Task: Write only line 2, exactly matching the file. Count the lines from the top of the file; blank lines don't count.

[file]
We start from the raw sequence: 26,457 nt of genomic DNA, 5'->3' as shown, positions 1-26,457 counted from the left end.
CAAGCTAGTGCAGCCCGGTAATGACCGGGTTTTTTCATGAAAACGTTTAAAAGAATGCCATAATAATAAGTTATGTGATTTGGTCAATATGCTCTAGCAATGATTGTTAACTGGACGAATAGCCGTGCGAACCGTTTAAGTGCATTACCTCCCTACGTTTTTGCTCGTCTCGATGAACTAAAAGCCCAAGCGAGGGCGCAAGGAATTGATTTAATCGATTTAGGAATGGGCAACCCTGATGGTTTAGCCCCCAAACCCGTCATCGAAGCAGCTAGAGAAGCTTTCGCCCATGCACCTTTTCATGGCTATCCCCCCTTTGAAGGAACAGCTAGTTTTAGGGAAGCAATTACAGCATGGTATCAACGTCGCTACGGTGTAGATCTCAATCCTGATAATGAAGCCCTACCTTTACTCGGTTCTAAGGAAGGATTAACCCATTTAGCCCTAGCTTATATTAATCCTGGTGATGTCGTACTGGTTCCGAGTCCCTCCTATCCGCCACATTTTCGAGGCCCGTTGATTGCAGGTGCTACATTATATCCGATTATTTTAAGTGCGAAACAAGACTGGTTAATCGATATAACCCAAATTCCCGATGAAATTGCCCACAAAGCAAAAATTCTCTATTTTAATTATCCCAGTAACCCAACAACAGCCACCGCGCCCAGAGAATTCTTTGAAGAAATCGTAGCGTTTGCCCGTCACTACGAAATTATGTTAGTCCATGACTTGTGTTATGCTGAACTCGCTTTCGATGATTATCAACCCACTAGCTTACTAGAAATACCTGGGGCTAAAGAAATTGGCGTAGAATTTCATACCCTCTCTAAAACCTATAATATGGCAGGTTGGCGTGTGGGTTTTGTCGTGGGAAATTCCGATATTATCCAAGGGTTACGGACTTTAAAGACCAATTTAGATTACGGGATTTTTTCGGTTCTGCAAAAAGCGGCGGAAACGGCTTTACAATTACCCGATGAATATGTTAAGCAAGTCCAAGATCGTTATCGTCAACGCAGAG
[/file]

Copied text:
CAAGCTAGTGCAGCCCGGTAATGACCGGGTTTTTTCATGAAAACGTTTAAAAGAATGCCATAATAATAAGTTATGTGATTTGGTCAATATGCTCTAGCAATGATTGTTAACTGGACGAATAGCCGTGCGAACCGTTTAAGTGCATTACCTCCCTACGTTTTTGCTCGTCTCGATGAACTAAAAGCCCAAGCGAGGGCGCAAGGAATTGATTTAATCGATTTAGGAATGGGCAACCCTGATGGTTTAGCCCCCAAACCCGTCATCGAAGCAGCTAGAGAAGCTTTCGCCCATGCACCTTTTCATGGCTATCCCCCCTTTGAAGGAACAGCTAGTTTTAGGGAAGCAATTACAGCATGGTATCAACGTCGCTACGGTGTAGATCTCAATCCTGATAATGAAGCCCTACCTTTACTCGGTTCTAAGGAAGGATTAACCCATTTAGCCCTAGCTTATATTAATCCTGGTGATGTCGTACTGGTTCCGAGTCCCTCCTATCCGCCACATTTTCGAGGCCCGTTGATTGCAGGTGCTACATTATATCCGATTATTTTAAGTGCGAAACAAGACTGGTTAATCGATATAACCCAAATTCCCGATGAAATTGCCCACAAAGCAAAAATTCTCTATTTTAATTATCCCAGTAACCCAACAACAGCCACCGCGCCCAGAGAATTCTTTGAAGAAATCGTAGCGTTTGCCCGTCACTACGAAATTATGTTAGTCCATGACTTGTGTTATGCTGAACTCGCTTTCGATGATTATCAACCCACTAGCTTACTAGAAATACCTGGGGCTAAAGAAATTGGCGTAGAATTTCATACCCTCTCTAAAACCTATAATATGGCAGGTTGGCGTGTGGGTTTTGTCGTGGGAAATTCCGATATTATCCAAGGGTTACGGACTTTAAAGACCAATTTAGATTACGGGATTTTTTCGGTTCTGCAAAAAGCGGCGGAAACGGCTTTACAATTACCCGATGAATATGTTAAGCAAGTCCAAGATCGTTATCGTCAACGCAGAG